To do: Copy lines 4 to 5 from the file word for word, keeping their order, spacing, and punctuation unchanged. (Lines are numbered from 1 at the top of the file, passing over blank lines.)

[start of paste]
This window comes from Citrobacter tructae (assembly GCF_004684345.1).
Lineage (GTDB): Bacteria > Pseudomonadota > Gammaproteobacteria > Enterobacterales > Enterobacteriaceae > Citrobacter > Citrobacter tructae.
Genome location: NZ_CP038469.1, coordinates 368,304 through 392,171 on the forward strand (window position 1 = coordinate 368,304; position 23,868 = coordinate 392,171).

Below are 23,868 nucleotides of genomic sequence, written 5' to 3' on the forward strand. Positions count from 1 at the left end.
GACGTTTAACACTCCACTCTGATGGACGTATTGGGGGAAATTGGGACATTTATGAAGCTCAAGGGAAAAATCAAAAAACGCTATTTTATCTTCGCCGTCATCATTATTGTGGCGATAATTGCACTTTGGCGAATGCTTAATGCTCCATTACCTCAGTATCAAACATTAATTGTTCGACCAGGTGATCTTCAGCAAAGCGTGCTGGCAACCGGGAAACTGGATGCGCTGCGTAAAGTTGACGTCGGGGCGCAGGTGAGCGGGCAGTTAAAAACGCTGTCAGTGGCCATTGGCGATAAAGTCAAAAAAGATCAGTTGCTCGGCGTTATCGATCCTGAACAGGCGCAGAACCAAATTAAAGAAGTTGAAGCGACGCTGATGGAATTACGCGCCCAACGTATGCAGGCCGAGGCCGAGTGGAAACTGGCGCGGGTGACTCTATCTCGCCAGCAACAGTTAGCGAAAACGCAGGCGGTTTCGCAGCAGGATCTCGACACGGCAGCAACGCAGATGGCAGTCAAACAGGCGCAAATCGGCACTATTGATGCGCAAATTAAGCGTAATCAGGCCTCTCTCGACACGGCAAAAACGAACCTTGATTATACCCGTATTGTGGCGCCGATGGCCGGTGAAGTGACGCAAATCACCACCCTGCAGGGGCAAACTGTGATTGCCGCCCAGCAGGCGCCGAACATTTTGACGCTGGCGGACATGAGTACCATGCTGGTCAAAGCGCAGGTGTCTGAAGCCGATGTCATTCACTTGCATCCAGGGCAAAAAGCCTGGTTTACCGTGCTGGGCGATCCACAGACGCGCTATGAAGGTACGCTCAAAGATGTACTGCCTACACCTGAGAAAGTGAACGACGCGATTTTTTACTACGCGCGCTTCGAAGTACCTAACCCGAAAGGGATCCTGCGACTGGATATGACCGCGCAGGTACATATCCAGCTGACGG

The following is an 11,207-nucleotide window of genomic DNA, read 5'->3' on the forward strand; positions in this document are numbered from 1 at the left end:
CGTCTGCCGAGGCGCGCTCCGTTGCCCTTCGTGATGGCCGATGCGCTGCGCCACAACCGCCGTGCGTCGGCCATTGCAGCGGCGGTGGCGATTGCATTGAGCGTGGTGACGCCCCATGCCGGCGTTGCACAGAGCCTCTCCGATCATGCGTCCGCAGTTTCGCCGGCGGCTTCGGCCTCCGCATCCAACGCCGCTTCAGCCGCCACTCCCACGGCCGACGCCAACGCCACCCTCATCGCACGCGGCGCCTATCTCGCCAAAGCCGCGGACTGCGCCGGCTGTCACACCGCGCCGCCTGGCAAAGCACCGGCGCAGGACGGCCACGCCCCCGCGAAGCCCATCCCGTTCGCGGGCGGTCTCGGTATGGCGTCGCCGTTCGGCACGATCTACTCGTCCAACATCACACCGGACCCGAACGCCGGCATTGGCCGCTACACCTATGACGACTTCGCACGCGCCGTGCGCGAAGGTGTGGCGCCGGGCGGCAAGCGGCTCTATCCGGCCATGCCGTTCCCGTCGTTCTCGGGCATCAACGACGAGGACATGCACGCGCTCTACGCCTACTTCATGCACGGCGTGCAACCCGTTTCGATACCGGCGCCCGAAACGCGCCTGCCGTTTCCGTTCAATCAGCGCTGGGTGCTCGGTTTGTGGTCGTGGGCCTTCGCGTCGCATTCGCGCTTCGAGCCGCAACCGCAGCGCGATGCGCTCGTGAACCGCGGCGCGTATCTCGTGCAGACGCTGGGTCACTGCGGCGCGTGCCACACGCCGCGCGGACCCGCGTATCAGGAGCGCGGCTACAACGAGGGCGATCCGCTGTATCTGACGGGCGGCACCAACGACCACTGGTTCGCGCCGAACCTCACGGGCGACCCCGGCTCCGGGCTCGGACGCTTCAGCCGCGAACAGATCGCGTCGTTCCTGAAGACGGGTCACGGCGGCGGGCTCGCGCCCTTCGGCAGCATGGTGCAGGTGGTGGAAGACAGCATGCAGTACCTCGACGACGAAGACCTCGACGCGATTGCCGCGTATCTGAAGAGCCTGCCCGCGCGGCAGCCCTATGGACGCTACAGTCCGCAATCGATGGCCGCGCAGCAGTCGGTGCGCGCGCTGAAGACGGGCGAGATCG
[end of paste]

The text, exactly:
Below are 23,868 nucleotides of genomic sequence, written 5' to 3' on the forward strand. Positions count from 1 at the left end.
GACGTTTAACACTCCACTCTGATGGACGTATTGGGGGAAATTGGGACATTTATGAAGCTCAAGGGAAAAATCAAAAAACGCTATTTTATCTTCGCCGTCATCATTATTGTGGCGATAATTGCACTTTGGCGAATGCTTAATGCTCCATTACCTCAGTATCAAACATTAATTGTTCGACCAGGTGATCTTCAGCAAAGCGTGCTGGCAACCGGGAAACTGGATGCGCTGCGTAAAGTTGACGTCGGGGCGCAGGTGAGCGGGCAGTTAAAAACGCTGTCAGTGGCCATTGGCGATAAAGTCAAAAAAGATCAGTTGCTCGGCGTTATCGATCCTGAACAGGCGCAGAACCAAATTAAAGAAGTTGAAGCGACGCTGATGGAATTACGCGCCCAACGTATGCAGGCCGAGGCCGAGTGGAAACTGGCGCGGGTGACTCTATCTCGCCAGCAACAGTTAGCGAAAACGCAGGCGGTTTCGCAGCAGGATCTCGACACGGCAGCAACGCAGATGGCAGTCAAACAGGCGCAAATCGGCACTATTGATGCGCAAATTAAGCGTAATCAGGCCTCTCTCGACACGGCAAAAACGAACCTTGATTATACCCGTATTGTGGCGCCGATGGCCGGTGAAGTGACGCAAATCACCACCCTGCAGGGGCAAACTGTGATTGCCGCCCAGCAGGCGCCGAACATTTTGACGCTGGCGGACATGAGTACCATGCTGGTCAAAGCGCAGGTGTCTGAAGCCGATGTCATTCACTTGCATCCAGGGCAAAAAGCCTGGTTTACCGTGCTGGGCGATCCACAGACGCGCTATGAAGGTACGCTCAAAGATGTACTGCCTACACCTGAGAAAGTGAACGACGCGATTTTTTACTACGCGCGCTTCGAAGTACCTAACCCGAAAGGGATCCTGCGACTGGATATGACCGCGCAGGTACATATCCAGCTGACGG